Directed By: Larry Clark
Starring: Brad Renfro, Nick Stahl, Bijou Phillips
Tag line: "It's 4 a.m... do you know where your kids are?"
Trivia: The plainclothes officer who arrests Marty is Frank Ilarraza, a real-life police detective who arrested the real Martin Puccio in 1993
Director Larry Clark’s Bully is based on an actual killing that occurred in Florida in 1993. Marty (Brad Renfro) and Bobby (Nick Stahl) were the best of friends, but their relationship was far from friendly. For starters, Bobby liked to bully Marty, lashing out at him both verbally and physically every chance he got. Things went from bad to worse when Marty fell in love with Lisa (Rachel Miner), and Bobby extended his abusive treatment to include her as well, going so far as to rape Lisa on a number of occasions. With such cruelty hanging over their heads day in and day out, it wasn’t long before Marty and Lisa decided they’d had enough, and along with their friend Ali (Bijou Phillips), concocted a plan to murder Bobby. But could they deal with the consequences once the deed was done?
Larry Clark was attacked on several fronts following the release of Bully due to the film's frank depiction of teen sexuality (“It feels like a peek into the closet of a pedophile”, wrote critic Sean Axmaker of the Seattle Post-Intelligencer). Far from being merely exploitative, the depths to which Clark descends in relating this woeful tale works to the advantage of his young actors, who are given more than enough leeway to drive their performances home . I give the stars of this film a hell of a lot of credit; they took chances, and never once shied away when things got raw . Nick Stahl is awesome as the abusive Bobby, a kid whose mean streak may be masking a homosexual attraction to Marty. Renfro, Miner, and Phillips are also superb, the perfect embodiment of burned-out teens from good homes who aren’t going anywhere in life. Filled to the breaking point with confused kids, Bully brings us right into their world of depravation and excess, stupidity and anger.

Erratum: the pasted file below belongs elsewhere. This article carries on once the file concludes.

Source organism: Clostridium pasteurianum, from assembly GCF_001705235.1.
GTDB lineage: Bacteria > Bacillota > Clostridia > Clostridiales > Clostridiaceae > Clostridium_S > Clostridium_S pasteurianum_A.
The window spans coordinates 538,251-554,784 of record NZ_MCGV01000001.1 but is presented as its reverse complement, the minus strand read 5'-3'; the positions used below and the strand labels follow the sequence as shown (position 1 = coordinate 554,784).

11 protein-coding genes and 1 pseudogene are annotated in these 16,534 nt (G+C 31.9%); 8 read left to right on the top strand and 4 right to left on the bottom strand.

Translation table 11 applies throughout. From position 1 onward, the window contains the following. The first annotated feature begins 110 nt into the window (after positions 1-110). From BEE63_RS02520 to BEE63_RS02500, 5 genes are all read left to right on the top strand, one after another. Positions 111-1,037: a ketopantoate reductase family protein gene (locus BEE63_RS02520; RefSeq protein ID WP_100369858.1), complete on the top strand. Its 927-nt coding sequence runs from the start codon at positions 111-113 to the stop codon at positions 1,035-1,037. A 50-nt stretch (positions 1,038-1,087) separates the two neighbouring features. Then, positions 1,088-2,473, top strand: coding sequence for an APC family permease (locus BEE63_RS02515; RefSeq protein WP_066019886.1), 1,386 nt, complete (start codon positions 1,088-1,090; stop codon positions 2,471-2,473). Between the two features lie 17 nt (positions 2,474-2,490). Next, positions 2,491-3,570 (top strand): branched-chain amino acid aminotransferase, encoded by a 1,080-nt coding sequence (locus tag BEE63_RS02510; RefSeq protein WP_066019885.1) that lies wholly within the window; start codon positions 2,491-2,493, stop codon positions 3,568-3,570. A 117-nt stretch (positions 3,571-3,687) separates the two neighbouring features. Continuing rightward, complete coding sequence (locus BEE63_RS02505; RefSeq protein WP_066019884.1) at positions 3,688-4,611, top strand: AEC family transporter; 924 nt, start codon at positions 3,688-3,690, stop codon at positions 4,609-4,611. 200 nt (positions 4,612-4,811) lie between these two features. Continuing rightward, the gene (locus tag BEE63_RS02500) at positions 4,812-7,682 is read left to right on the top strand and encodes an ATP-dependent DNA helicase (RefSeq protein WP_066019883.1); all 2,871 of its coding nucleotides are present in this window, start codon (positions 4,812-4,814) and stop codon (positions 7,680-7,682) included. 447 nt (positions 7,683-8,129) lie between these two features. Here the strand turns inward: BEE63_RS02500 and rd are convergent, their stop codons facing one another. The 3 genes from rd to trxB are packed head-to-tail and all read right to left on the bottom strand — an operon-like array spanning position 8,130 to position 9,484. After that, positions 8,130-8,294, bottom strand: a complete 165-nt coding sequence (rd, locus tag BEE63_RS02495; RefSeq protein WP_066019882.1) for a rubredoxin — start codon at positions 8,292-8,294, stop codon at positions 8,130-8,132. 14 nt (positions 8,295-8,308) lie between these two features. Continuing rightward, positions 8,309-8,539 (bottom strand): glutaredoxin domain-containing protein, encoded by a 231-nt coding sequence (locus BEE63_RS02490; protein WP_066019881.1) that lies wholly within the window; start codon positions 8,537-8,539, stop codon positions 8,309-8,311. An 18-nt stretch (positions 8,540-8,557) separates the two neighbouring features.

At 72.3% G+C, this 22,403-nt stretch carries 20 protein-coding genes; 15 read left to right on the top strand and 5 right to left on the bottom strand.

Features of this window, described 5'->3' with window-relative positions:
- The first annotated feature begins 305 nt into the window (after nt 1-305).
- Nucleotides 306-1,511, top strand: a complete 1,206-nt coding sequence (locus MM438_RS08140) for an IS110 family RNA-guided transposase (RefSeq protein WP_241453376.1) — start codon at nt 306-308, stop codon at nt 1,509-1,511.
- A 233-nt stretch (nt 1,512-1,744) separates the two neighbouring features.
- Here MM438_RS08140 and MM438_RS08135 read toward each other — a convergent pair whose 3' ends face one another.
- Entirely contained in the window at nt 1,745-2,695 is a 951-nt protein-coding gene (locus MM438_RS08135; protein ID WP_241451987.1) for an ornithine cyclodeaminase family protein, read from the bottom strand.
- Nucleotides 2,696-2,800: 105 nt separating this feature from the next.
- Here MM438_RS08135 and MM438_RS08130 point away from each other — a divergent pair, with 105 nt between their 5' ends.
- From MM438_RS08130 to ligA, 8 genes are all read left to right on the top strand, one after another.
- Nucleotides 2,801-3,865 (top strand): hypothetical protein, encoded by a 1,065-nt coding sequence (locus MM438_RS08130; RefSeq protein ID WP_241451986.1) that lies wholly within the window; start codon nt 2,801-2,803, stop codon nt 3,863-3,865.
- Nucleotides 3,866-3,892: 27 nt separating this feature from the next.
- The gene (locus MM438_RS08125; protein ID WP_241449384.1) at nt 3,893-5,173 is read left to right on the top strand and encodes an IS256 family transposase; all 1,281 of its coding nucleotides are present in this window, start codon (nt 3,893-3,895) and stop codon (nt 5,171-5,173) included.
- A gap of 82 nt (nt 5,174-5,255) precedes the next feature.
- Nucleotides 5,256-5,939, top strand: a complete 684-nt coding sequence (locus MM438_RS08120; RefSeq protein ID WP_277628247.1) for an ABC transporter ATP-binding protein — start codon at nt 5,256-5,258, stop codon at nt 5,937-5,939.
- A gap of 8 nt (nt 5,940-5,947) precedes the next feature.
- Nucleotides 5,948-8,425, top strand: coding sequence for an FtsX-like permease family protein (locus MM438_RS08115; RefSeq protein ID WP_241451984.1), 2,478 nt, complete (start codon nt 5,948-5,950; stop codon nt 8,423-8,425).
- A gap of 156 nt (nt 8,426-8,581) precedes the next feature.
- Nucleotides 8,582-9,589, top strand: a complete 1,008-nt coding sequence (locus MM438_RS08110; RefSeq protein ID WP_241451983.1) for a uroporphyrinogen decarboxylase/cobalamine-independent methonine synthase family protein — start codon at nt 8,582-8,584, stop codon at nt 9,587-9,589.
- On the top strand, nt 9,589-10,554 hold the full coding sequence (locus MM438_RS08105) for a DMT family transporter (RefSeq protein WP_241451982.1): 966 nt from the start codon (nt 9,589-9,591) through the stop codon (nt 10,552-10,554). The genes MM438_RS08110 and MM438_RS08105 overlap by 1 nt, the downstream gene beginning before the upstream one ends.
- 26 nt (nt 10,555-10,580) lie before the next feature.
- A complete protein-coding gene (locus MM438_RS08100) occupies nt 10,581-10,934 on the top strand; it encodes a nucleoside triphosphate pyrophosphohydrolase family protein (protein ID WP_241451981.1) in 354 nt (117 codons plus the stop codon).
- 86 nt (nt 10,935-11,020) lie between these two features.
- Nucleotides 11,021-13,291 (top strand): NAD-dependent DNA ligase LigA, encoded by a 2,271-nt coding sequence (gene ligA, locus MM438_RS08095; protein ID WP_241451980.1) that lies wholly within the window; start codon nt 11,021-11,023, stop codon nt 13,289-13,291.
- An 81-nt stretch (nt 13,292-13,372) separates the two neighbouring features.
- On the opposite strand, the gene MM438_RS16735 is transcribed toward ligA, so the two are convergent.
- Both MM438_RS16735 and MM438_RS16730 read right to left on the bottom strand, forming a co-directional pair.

If you’re a parent, then I should warn you that Bully will not be an easy film to sit through; it explores a side of teenage angst that will send shivers up your spine. As I watched Bully, I found myself hoping that some sort of “moral to the story” would make itself known, something that might shed a little light on what these kids might have been thinking to act as they did. Unfortunately, I was only left with the realization that they just weren’t thinking at all.